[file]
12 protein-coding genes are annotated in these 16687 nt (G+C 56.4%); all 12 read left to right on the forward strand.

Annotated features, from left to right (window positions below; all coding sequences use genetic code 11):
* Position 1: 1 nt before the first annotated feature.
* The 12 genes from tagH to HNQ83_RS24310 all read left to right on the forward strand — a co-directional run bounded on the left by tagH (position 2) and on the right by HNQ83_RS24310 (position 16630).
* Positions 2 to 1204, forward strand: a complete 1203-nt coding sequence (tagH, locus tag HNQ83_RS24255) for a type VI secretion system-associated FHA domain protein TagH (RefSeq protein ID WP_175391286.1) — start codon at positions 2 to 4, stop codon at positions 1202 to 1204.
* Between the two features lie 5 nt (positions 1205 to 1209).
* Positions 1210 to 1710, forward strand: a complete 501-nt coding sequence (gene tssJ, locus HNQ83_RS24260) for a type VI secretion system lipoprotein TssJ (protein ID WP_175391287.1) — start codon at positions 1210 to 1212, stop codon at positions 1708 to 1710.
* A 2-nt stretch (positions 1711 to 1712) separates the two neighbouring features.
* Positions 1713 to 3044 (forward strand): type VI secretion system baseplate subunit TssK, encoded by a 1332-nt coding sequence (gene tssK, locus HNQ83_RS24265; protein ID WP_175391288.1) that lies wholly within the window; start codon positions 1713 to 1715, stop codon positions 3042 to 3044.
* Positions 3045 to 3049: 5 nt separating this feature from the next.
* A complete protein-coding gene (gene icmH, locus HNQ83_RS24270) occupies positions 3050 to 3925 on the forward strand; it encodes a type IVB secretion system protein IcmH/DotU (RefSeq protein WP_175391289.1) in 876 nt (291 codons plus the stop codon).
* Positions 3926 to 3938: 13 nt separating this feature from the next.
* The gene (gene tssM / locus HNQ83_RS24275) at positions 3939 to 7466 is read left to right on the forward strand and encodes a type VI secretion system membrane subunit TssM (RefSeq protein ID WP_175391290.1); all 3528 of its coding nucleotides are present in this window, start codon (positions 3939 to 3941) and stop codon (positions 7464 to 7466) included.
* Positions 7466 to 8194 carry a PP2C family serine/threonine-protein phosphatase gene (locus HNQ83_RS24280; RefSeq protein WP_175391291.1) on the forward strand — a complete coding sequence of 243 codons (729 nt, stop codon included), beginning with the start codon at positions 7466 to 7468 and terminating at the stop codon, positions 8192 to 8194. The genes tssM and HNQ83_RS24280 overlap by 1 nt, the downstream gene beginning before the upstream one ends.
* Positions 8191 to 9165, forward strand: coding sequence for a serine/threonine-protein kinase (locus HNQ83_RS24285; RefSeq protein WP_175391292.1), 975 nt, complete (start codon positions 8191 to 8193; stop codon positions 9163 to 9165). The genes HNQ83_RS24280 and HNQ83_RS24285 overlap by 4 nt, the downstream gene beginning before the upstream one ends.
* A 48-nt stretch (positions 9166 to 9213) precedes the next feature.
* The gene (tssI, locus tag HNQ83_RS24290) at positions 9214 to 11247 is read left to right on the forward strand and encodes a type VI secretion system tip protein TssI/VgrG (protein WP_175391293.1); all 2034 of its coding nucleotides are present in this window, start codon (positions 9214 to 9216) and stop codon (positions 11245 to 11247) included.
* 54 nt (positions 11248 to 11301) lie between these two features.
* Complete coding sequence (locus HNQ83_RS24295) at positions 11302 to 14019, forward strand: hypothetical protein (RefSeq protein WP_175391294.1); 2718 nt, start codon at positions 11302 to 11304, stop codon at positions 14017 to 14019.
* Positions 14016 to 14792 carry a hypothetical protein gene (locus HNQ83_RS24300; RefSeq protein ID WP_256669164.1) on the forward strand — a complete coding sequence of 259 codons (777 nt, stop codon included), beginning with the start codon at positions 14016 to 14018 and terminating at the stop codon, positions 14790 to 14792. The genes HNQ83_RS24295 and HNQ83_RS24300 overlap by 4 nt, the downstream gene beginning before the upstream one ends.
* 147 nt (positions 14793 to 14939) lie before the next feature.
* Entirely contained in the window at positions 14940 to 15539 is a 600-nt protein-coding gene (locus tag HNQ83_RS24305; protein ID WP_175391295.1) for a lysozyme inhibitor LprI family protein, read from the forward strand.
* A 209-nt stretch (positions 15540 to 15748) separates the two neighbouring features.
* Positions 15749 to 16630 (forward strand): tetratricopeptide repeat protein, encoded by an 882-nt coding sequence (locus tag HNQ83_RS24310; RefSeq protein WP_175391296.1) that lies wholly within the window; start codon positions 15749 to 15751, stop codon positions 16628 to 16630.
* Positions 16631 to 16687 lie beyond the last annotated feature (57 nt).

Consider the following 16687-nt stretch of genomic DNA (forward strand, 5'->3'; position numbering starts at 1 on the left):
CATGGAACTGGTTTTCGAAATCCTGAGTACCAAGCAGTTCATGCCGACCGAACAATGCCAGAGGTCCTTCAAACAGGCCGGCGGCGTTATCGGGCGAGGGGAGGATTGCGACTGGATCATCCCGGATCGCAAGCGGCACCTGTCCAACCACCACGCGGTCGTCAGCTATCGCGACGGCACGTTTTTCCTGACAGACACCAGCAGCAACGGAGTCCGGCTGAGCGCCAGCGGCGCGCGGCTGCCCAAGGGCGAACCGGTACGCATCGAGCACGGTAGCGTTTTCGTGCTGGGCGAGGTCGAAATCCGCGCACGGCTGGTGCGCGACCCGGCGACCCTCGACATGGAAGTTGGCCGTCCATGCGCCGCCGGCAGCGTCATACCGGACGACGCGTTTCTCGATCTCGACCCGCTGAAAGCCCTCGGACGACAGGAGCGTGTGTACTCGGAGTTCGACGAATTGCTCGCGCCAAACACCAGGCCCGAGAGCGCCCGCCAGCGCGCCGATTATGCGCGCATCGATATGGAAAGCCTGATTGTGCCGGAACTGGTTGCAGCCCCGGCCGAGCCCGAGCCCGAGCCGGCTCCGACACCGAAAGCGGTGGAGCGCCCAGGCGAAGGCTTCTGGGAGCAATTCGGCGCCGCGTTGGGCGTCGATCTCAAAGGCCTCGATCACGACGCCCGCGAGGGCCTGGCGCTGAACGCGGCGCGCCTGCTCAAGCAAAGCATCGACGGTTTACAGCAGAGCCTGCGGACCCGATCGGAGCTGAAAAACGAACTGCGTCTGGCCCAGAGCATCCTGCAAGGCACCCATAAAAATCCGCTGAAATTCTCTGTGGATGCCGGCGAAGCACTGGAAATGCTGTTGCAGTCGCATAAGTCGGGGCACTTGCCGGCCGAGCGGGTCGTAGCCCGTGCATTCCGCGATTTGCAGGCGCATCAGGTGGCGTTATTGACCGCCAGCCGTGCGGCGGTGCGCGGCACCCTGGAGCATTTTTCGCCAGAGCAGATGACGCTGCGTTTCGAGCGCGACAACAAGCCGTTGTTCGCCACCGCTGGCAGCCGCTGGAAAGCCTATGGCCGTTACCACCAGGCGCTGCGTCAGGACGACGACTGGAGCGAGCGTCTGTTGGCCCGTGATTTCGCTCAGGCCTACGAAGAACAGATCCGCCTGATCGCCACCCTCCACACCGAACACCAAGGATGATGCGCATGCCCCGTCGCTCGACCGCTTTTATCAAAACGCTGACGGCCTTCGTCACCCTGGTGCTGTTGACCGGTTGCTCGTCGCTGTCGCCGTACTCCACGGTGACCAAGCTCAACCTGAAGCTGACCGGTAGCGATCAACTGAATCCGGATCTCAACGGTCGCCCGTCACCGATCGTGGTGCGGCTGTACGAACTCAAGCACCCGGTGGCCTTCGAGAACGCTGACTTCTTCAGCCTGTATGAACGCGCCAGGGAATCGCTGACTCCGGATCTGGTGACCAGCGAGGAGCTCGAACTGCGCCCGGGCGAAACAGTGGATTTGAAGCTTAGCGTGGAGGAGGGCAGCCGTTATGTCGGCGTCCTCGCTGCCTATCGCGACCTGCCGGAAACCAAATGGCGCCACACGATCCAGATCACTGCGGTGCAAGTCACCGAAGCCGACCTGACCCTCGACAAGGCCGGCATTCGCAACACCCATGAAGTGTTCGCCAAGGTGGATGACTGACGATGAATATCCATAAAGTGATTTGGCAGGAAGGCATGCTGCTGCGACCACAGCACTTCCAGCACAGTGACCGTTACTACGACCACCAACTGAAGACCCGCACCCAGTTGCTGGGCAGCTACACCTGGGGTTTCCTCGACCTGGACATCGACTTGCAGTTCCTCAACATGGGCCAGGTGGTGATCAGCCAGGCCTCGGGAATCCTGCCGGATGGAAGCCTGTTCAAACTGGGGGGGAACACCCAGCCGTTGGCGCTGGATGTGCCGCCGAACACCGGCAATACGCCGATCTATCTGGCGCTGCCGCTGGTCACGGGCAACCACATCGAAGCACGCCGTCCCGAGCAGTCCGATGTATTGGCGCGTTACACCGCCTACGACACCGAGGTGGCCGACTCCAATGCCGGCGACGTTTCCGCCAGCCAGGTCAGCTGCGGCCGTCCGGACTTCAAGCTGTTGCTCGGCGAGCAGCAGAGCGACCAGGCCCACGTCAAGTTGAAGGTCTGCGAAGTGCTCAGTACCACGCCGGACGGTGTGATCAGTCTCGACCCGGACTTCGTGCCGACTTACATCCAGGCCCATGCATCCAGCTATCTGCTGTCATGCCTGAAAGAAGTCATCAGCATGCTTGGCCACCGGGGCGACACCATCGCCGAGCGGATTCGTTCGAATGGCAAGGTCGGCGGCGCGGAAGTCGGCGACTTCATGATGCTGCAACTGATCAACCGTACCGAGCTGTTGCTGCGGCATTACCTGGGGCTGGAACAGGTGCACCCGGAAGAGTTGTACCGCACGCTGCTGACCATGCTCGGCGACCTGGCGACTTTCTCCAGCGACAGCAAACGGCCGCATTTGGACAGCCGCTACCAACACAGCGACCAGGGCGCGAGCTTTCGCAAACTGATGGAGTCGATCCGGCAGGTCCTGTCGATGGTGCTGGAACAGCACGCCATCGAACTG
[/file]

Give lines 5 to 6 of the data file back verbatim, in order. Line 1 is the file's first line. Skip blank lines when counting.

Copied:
* Positions 2 to 1204, forward strand: a complete 1203-nt coding sequence (tagH, locus tag HNQ83_RS24255) for a type VI secretion system-associated FHA domain protein TagH (RefSeq protein ID WP_175391286.1) — start codon at positions 2 to 4, stop codon at positions 1202 to 1204.
* Between the two features lie 5 nt (positions 1205 to 1209).